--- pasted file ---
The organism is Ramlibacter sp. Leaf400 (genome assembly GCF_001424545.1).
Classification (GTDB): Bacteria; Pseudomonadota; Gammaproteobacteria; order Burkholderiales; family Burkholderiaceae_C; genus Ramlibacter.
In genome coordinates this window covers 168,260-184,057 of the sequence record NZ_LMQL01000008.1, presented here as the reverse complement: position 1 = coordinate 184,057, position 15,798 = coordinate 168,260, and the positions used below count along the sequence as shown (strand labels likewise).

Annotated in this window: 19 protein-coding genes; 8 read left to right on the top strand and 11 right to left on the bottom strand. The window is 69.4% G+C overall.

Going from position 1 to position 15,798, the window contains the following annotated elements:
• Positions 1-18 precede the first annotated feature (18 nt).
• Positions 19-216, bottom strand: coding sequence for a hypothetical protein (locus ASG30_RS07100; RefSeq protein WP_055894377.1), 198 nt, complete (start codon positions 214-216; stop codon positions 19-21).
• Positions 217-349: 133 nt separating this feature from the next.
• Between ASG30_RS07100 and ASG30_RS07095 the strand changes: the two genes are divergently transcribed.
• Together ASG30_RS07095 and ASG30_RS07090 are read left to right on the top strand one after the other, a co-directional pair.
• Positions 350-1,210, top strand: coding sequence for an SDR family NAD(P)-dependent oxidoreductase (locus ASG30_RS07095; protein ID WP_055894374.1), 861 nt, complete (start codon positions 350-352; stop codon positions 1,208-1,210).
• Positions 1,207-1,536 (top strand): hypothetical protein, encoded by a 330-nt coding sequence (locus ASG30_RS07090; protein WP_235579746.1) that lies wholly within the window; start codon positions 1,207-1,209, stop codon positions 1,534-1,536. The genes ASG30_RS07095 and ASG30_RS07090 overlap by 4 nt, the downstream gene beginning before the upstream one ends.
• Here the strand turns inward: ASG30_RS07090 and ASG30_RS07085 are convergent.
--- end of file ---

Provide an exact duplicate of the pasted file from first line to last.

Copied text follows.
The organism is Ramlibacter sp. Leaf400 (genome assembly GCF_001424545.1).
Classification (GTDB): Bacteria; Pseudomonadota; Gammaproteobacteria; order Burkholderiales; family Burkholderiaceae_C; genus Ramlibacter.
In genome coordinates this window covers 168,260-184,057 of the sequence record NZ_LMQL01000008.1, presented here as the reverse complement: position 1 = coordinate 184,057, position 15,798 = coordinate 168,260, and the positions used below count along the sequence as shown (strand labels likewise).

Annotated in this window: 19 protein-coding genes; 8 read left to right on the top strand and 11 right to left on the bottom strand. The window is 69.4% G+C overall.

Going from position 1 to position 15,798, the window contains the following annotated elements:
• Positions 1-18 precede the first annotated feature (18 nt).
• Positions 19-216, bottom strand: coding sequence for a hypothetical protein (locus ASG30_RS07100; RefSeq protein WP_055894377.1), 198 nt, complete (start codon positions 214-216; stop codon positions 19-21).
• Positions 217-349: 133 nt separating this feature from the next.
• Between ASG30_RS07100 and ASG30_RS07095 the strand changes: the two genes are divergently transcribed.
• Together ASG30_RS07095 and ASG30_RS07090 are read left to right on the top strand one after the other, a co-directional pair.
• Positions 350-1,210, top strand: coding sequence for an SDR family NAD(P)-dependent oxidoreductase (locus ASG30_RS07095; protein ID WP_055894374.1), 861 nt, complete (start codon positions 350-352; stop codon positions 1,208-1,210).
• Positions 1,207-1,536 (top strand): hypothetical protein, encoded by a 330-nt coding sequence (locus ASG30_RS07090; protein WP_235579746.1) that lies wholly within the window; start codon positions 1,207-1,209, stop codon positions 1,534-1,536. The genes ASG30_RS07095 and ASG30_RS07090 overlap by 4 nt, the downstream gene beginning before the upstream one ends.
• Here the strand turns inward: ASG30_RS07090 and ASG30_RS07085 are convergent.